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Technology - time for lawyers to get on the bus?

It is now widely accepted, and rightly so, that Northern Ireland is establishing itself as a Centre of Excellence for technological innovation. Examples of this are reported on an almost daily basis in Northern Ireland. Why then has the legal system not taken advantage of this technological revolution? A popular misconception is that lawyers are against modernisation. This is not the case - but is there a lack of understanding of what’s out there? A number of common myths amongst lawyers around the availability and use of legal technology may be part of the problem.

Legal Technology is too expensive and complicated. Wrong! As with most technologies today, major advances have been made in recent years making world-leading technologies more accessible and user friendly than ever before. Any lawyer that can draft and send an email can, with a minimum of training, use eDiscovery technology to assist them. Legal Technology can only be used in cases of enormous value involving millions of documents. Wrong!  It may be correct to say that most matters that make the news or legal press involving the use of technology are high value and high profile. That does not mean that these are the only matters in which it is utilised. Indeed most lawyers would be surprised at the size of the average technology-assisted case – most of which would fit squarely into the value bracket dealt with by the Commercial Courts in Northern Ireland.  Legal Technology is taking the jobs of lawyers. Wrong! Even the most sophisticated legal technology currently available worldwide (all of which is accessible by the Northern Ireland legal market) is designed to assist lawyers – not to replace them. Every lawyer has experienced the misery of wading through hundreds or even thousands of documents for a case, often late at night or at the weekend. Making this process easier, faster and more defensible - benefitting both the lawyer and the client, is the central focus of the legal tech market. Automation can’t be trusted and has no place in the law. Wrong! There is no doubt that the practice of Law is closer to art than science – especially when practiced by the very best - but as with many aspects of the modern world, automation and science can help the lawyer deliver their art better than they ever have before. Providing the best possible client service requires sophisticated thinking and sound human judgement. Why not then let technology carry some of the heavy burden of wading through information – freeing the lawyer’s brain to do what it does best – interpret and apply the facts at hand to ensure the best possible outcome for the client?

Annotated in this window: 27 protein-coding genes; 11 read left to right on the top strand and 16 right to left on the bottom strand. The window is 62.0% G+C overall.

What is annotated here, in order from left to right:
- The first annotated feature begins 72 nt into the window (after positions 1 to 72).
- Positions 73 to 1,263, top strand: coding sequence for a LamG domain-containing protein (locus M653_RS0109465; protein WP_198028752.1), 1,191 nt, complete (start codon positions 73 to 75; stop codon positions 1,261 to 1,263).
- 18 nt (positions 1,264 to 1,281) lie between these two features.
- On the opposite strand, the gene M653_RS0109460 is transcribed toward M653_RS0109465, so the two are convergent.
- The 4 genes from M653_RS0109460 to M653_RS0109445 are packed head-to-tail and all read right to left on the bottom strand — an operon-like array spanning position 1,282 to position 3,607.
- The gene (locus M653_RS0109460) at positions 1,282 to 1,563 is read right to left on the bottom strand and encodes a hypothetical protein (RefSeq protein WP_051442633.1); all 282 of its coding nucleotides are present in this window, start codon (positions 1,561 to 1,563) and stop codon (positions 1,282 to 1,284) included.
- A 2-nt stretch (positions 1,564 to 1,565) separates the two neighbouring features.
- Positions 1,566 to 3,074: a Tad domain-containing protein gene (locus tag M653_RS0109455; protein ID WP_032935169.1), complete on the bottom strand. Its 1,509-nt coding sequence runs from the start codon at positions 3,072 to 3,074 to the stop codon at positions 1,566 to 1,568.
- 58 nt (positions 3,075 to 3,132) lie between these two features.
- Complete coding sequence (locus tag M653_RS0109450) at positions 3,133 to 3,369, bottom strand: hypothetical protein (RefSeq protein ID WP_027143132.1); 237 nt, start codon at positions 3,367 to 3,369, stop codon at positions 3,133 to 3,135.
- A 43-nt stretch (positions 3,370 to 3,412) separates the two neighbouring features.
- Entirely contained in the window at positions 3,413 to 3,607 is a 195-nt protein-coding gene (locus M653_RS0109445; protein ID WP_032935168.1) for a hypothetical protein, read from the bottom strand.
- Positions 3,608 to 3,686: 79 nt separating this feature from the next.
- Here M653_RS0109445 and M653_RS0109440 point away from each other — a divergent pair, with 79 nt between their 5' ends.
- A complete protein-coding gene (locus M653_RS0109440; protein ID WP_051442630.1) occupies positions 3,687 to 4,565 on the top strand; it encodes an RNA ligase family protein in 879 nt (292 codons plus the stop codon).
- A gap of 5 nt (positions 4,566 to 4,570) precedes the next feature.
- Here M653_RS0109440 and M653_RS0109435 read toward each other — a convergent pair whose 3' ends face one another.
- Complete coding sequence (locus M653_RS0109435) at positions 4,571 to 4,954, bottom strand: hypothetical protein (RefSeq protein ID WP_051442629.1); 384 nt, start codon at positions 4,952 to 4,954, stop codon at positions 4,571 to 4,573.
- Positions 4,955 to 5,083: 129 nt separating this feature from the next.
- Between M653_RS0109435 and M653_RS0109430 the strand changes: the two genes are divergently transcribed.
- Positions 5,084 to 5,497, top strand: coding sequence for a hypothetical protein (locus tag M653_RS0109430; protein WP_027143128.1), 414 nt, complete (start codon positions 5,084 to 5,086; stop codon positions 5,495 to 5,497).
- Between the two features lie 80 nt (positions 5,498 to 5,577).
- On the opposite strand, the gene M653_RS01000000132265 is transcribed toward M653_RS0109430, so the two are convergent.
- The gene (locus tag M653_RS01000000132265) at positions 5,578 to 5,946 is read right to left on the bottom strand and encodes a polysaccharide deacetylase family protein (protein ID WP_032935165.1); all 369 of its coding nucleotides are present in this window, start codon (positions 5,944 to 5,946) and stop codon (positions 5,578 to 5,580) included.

Is it time that lawyers got on the bus – or will it leave without them?